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Cowboys second-rower Gavin Cooper.

Gavin Cooper reckons he's discovered the formula for longevity in the NRL.

The Cowboys' long-serving backrower reaches the 300-game milestone on Sunday against the Roosters and is proud to 'share' his moment of glory with fellow 300-gamer Benji Marshall and 400-game superstar Cameron Smith.

Never one to waste words, Cooper succinctly summed up his journey to 300.

“Luck," he said.

"Always a bit of luck involved. Injuries play a part in most people's careers so it’s how you bounce back. I’ve bounced around a couple of clubs and I got to play in the outside backs so that prolonged it. Moving into the back row for the majority of my career I've been pretty lucky.”

Cooper hasn't been swept up in 300th-game hype yet but will probably get more reflective the closer it gets to kick-off.

“I want to get there first, once Sunday morning rolls around it'll be a pretty special day," the former Murgon Mustangs junior said.

“It's a big occasion. I don’t want to downplay it either.

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"I’m only the 37th player to do it and I know Smithy’s going to break four-hundred this week, and Benji three-hundred. It’s good to have my name mentioned alongside those other guys but I think Smithy’s blown us out of the ballpark this week."

Cooper began his professional career in 2003 and played 18 games for the Cowboys in 2006 season before heading to the Gold Coast Titans for their inaugural year.

From a young age Cooper always had the belief he would one day break into the NRL.

“Once I got in to a system I had faith that I would, but once I got the chance to play one I thought I could do it for a long time, and I've been lucky enough to do so at a couple of great clubs and with some great people alongside me," the 33-year-old said.

"There's a lot of great memories throughout the 300 and it's not finished yet.”

Cooper played 36 games for the Titans across two seasons and then made 40 appearances for Penrith in 2009 and '10 before returning to North Queensland on a two-year contract as an accomplished back-rower.

He never stopped believing he would eventually return to the club where it all started.

“I was always comfortable that one day I may come back," he said.

"If there was somewhere I was going to go it was back up here to the north and I wouldn't change any of the story so far.”

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Cooper’s desire to play is as strong as the first day he laced up the boots and he hasn't set himself a use-by date.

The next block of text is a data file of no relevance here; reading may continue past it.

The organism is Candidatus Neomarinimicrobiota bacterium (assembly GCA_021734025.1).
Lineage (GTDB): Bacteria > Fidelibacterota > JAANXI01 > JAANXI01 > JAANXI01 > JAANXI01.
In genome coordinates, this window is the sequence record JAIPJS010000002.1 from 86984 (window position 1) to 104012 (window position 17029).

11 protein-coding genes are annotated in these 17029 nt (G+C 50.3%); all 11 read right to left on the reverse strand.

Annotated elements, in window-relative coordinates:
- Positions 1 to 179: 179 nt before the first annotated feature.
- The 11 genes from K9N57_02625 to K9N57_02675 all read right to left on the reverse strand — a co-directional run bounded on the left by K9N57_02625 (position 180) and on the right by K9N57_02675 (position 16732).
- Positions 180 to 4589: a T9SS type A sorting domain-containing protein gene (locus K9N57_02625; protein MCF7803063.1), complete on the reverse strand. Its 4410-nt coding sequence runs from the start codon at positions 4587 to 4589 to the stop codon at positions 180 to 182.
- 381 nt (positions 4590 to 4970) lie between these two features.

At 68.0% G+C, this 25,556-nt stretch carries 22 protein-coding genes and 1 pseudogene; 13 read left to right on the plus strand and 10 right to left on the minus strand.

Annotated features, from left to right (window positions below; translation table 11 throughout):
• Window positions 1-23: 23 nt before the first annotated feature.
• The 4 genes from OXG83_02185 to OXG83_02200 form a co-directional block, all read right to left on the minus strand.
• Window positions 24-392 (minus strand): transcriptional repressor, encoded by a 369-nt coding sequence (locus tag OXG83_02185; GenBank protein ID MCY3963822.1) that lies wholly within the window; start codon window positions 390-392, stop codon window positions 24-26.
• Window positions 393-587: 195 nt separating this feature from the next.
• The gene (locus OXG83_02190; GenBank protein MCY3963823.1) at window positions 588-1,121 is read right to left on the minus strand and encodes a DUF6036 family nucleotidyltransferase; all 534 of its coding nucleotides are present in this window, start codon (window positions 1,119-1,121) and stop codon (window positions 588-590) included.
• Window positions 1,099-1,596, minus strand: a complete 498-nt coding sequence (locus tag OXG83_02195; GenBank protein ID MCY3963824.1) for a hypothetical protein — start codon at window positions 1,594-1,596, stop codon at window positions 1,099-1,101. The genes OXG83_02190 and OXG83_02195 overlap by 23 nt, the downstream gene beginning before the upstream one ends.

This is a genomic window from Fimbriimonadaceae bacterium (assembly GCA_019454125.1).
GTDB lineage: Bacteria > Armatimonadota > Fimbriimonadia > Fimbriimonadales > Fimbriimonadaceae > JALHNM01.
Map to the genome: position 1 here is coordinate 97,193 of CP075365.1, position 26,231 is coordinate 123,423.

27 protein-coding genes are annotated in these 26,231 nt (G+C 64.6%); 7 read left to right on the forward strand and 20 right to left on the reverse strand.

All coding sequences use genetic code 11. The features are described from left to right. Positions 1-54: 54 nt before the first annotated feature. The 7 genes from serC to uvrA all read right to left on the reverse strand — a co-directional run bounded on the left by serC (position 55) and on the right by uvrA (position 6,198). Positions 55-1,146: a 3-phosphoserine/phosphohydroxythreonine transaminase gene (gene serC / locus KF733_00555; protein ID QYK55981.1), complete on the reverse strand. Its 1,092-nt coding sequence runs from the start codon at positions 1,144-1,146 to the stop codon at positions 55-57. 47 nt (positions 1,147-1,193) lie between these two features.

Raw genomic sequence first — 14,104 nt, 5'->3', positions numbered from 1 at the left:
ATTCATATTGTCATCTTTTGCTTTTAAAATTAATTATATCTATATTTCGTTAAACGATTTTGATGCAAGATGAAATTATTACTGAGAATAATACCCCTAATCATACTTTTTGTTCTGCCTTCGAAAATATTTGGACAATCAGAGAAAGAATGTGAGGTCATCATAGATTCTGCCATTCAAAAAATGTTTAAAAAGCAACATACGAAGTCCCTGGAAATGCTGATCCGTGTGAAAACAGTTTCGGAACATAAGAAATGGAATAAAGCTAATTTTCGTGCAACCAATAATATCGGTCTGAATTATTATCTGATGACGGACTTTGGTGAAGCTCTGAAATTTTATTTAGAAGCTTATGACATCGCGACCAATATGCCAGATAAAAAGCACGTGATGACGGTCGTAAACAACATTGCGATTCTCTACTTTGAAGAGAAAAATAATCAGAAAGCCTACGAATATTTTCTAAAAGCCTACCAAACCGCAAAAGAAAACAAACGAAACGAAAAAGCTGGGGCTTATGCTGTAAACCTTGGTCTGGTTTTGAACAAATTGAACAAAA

“I'm still hungry to play," he said.

"I still enjoy the challenge and turning up to training so I won’t put a time-frame on it, but yeah definitely keen to keep going.”

North Queensland coach Paul Green tipped his hat to Cooper.

"It's a wonderful achievement to reach that milestone for any player," Green said.

“His willingness to help everyone and with the young guys as well as the old guys. Aside from what he does on the field, he's a great player. He’s played Origin, won grand finals and he's been a really good leader at the club too. He captained the team at different stages, took us to a grand final in ‘17 and he was captain when we won the Nines, so he's had a wonderful career.”

Green said Matt Scott would make his return from injury against the Roosters.

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“Obviously having his experience back is a huge boost for us. He’s as close to [100%] as possible," he said.

"We’ll bring him off the bench so there’s no sort of pressure on the interchange from that point of view. If he's a bit short of a run then it won’t matter too much, we’ve got some guys around him that can play some minutes.”

Coen Hess is a chance of coming back and will be monitored this week at training.

Te Maire Martin has been seen at Cowboys training and Green said it’s good to have him back.

“It’s a little bit of a wait and see approach with him," he said.

"He'll up his training and hopefully he copes well with it but at this stage he’s going pretty well.”

Acknowledgement of Country

National Rugby League respects and honours the Traditional Custodians of the land and pay our respects to their Elders past, present and future. We acknowledge the stories, traditions and living cultures of Aboriginal and Torres Strait Islander peoples on the lands we meet, gather and play on.

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